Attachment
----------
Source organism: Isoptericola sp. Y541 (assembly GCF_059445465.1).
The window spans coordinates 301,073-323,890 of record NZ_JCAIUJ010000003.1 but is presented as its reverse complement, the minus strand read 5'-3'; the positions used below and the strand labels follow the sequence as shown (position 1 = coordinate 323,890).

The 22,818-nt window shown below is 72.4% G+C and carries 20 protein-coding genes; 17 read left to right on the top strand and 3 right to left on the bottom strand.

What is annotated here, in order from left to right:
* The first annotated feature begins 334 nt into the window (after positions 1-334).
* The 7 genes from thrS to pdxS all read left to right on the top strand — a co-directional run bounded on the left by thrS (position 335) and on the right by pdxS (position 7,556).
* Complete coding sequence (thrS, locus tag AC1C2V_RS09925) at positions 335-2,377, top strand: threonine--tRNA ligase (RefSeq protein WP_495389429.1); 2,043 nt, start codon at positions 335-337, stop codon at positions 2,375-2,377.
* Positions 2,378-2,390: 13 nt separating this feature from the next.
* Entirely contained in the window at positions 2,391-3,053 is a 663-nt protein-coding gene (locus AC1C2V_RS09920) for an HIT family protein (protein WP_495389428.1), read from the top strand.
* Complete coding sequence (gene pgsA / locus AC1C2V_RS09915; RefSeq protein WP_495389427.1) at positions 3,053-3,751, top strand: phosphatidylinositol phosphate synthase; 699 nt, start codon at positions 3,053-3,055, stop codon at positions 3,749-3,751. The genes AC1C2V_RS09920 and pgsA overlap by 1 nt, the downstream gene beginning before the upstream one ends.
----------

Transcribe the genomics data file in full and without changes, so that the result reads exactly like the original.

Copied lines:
Source organism: Isoptericola sp. Y541 (assembly GCF_059445465.1).
The window spans coordinates 301,073-323,890 of record NZ_JCAIUJ010000003.1 but is presented as its reverse complement, the minus strand read 5'-3'; the positions used below and the strand labels follow the sequence as shown (position 1 = coordinate 323,890).

The 22,818-nt window shown below is 72.4% G+C and carries 20 protein-coding genes; 17 read left to right on the top strand and 3 right to left on the bottom strand.

What is annotated here, in order from left to right:
* The first annotated feature begins 334 nt into the window (after positions 1-334).
* The 7 genes from thrS to pdxS all read left to right on the top strand — a co-directional run bounded on the left by thrS (position 335) and on the right by pdxS (position 7,556).
* Complete coding sequence (thrS, locus tag AC1C2V_RS09925) at positions 335-2,377, top strand: threonine--tRNA ligase (RefSeq protein WP_495389429.1); 2,043 nt, start codon at positions 335-337, stop codon at positions 2,375-2,377.
* Positions 2,378-2,390: 13 nt separating this feature from the next.
* Entirely contained in the window at positions 2,391-3,053 is a 663-nt protein-coding gene (locus AC1C2V_RS09920) for an HIT family protein (protein WP_495389428.1), read from the top strand.
* Complete coding sequence (gene pgsA / locus AC1C2V_RS09915; RefSeq protein WP_495389427.1) at positions 3,053-3,751, top strand: phosphatidylinositol phosphate synthase; 699 nt, start codon at positions 3,053-3,055, stop codon at positions 3,749-3,751. The genes AC1C2V_RS09920 and pgsA overlap by 1 nt, the downstream gene beginning before the upstream one ends.